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Stu

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Stu last won the day on June 5

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About Stu

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  1. It’s certainly worth trying for. The sky may still be too light but give it a go.
  2. What an amazing comet! Fantastic images everyone. I’ve finally seen it, having messed up my alarm on Friday night/Saturday morning. I went out at about 11pm and wandered 100 yards down the road where I managed to find a good view Barth and caught it easily with the naked eye and also through the binos. At 2.30 I headed up onto the heather for a better view with the Genesis. Really lovely stuff, both at lower power (24mm Panoptic) and also using the Leica Zoom. The nucleus is so bright and I love the split in the tail. This is a quick pic through the eyepiece, I may have some better ones but need a couple of hours kip before the short person starts bouncing on my head!
  3. With the 66mm, get yourself well dark adapted and you should get it all; a lot depends on your skies but I think they are quite good? The 100ED is too long a focal length to fit the whole lot in, you really need a scope of around 650mm focal length to fit it in comfortably; around 3.6 or 3.7 degrees field is what you need I think. John’s Vixen is 660mm, I used to have a 106mm triplet that was 690mm and that would do it with a 31mm Nagler. The Genesis is 500mm so will just about do it with my 24mm Panoptic (3.4 degrees). The 40mm is better from a field of view perspective (5.4 degrees) but the exit pupil is 8mm!
  4. They definitely work with smaller scopes Rob. I do get a little frustrated at this incorrect advice which is out there. You definitely benefit from good dark adaptation with smaller scopes, but they give wonderful widefield views of the Veil and NAN. I think a widefield 100mm is best for these objects; my Genesis is lovely at 500mm focal length and 5 degrees of sky, but I have had good success with smaller scopes too. The TS72mm was excellent from the Pembrokeshire coast last year with an OIII, the who Veil fitting in the field of view comfortably.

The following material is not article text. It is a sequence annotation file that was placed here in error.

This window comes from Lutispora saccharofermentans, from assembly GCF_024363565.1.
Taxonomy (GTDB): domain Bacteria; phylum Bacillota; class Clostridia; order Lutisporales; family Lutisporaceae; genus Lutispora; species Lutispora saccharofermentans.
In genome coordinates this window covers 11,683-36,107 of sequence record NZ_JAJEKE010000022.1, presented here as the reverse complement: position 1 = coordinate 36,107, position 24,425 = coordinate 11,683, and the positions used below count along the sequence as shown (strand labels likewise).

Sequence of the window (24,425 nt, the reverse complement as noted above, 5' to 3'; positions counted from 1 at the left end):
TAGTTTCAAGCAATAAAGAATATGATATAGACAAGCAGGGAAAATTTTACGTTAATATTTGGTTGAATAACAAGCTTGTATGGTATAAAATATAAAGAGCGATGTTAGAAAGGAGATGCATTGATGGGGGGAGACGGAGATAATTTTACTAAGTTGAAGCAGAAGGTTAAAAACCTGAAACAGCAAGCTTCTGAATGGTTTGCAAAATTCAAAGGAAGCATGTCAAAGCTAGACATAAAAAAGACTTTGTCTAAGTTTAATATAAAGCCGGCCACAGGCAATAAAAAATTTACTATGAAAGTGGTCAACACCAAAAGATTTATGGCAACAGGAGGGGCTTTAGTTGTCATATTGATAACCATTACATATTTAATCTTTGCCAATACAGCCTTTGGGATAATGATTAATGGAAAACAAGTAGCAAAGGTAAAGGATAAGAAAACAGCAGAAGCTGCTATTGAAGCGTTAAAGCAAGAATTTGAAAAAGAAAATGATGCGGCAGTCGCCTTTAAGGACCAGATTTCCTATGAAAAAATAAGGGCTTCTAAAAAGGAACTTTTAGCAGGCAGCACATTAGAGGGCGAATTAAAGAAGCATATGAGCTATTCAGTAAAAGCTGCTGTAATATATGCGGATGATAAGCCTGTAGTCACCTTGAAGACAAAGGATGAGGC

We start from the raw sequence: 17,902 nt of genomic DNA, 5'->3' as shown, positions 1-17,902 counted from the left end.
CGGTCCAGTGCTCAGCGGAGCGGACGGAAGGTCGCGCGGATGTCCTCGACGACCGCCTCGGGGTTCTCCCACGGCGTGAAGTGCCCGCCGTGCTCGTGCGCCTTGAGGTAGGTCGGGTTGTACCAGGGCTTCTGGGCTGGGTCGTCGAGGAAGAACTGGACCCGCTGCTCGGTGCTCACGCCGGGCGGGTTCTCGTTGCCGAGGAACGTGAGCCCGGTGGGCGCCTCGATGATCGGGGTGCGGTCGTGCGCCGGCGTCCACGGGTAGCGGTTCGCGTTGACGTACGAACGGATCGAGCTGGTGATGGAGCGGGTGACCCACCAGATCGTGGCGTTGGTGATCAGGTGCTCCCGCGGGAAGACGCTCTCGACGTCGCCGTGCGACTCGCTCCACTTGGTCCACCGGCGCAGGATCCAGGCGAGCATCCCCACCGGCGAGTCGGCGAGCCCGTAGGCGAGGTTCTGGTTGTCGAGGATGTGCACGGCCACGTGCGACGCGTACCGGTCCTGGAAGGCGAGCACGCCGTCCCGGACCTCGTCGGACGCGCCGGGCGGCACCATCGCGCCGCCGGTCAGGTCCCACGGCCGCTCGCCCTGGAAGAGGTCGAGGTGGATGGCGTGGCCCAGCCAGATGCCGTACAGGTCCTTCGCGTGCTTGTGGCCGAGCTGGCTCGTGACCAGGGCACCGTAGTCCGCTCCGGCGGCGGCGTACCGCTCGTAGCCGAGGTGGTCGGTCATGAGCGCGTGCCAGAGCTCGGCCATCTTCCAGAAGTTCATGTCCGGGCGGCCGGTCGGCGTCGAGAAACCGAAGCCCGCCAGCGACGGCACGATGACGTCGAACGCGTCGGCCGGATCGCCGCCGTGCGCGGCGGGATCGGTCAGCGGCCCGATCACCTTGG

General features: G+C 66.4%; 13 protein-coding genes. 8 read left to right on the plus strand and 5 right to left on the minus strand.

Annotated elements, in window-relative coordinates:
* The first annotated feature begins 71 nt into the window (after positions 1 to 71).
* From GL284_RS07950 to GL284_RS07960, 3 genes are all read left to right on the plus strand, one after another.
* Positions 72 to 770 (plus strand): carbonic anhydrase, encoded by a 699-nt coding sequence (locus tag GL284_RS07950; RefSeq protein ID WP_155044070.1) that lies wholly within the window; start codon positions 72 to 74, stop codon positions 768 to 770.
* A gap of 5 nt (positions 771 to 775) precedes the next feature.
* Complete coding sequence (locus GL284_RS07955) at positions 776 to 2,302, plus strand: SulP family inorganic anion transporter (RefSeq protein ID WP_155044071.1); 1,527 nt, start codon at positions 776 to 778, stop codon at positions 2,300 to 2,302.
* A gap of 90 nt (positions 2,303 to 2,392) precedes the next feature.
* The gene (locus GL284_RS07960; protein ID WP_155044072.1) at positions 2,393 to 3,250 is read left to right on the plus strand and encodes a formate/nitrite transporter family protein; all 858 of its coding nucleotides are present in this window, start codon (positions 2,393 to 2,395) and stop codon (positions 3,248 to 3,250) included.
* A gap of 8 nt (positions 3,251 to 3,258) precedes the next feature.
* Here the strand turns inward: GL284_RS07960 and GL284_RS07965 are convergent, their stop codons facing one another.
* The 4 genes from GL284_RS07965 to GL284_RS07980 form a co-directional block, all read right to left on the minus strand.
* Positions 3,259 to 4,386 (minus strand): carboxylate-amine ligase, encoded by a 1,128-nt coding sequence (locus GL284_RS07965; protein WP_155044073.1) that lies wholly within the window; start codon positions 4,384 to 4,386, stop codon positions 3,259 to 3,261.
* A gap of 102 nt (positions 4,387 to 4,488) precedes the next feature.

5. I may even try to see this tonight at 11pm, as it appears to be 5 degrees above the horizon then still. Will get up at 2.30am and give it a go then too. Sleep? Who needs it?
  6. That will be because it is over exposed. What phone do you have? I’m not trying to put you off getting a proper camera, just saying that better results are possible (than you were getting) with a phone camera.
  7. It is possible to get planetary images using a smartphone. This is a single frame using an iPhone 6 and the ProCam app (was 5 at the time, now version 7) You can also stack videos taken on phones by transferring them to a PC and using Registax for example. I’ve not done that so far but may do at some point.
  8. Yes I think so. It would give x187 which would work pretty well for all three. Saturn and Mars can take more under good conditions, perhaps up to x220 for Saturn and x250 for Mars but the 8mm would be a good start. One issue is that with planets low currently even x187 may be too much on occasion so the Zoom would give you the range of magnification options.
  9. Stu

    Expensive!!!!!!!

    Good point Diomedes! I don’t really have any other vices so any spare cash goes on Astro stuff for me.
  10. Let’s not forget petzvals! There are quadruplet and quintuplet designs with doublet or triplet objectives and reducer/flattener doublets at the rear to flattener the field and reduce the focal length.
  11. Stu

    Expensive!!!!!!!

    You are totally right of course Paul, and if the skies were kinder then I’m sure the discussion would be more observational than acquisatorial! I certainly notice that topics are more kit based when skies are cloudy. As Jeremy has said though, I get pleasure from owning my kit as well as using it which adds to the hobby from my perspective. Much of it is second hand so less of an investment than it may appear.
  12. Stu

    Expensive!!!!!!!

    That sounds like the kind of maths I use to explain the price of kit to my dear lady, although that is normally the 2/3rds rule . If you started in 1620 then it might be £1/annum.....
  13. I would forget the barlow, no need for it with a 1500mm focal length; you can get to x250 with a 6mm eyepiece so the barlow is pretty much redundant, especially if it is questionable quality. John’s suggestion is a good one, and would give you plenty of flexibility. I guess the alternative would be something like a BST Starguider or two . The 8mm would give you a very useable x187, good for planets or the Moon. https://www.firstlightoptics.com/bst-starguider-eyepieces.html
  14. Definitely possible in smaller scopes. TV85 would show it nicely as would an ED80. I’m sure the Scopetech 80mm f15 should do, just need to give it another go most likely. Focus was an issue (not enough inwards focus with my Orthos which do focus further in than others. Perhaps I’ll try barlowing a longer focal length on and see if that works. Can’t chop bits off FLOs lovely scope like John did with his!
  15. Yep, it’s Venus still. Close to the sun so is pretty much as bright as it gets.
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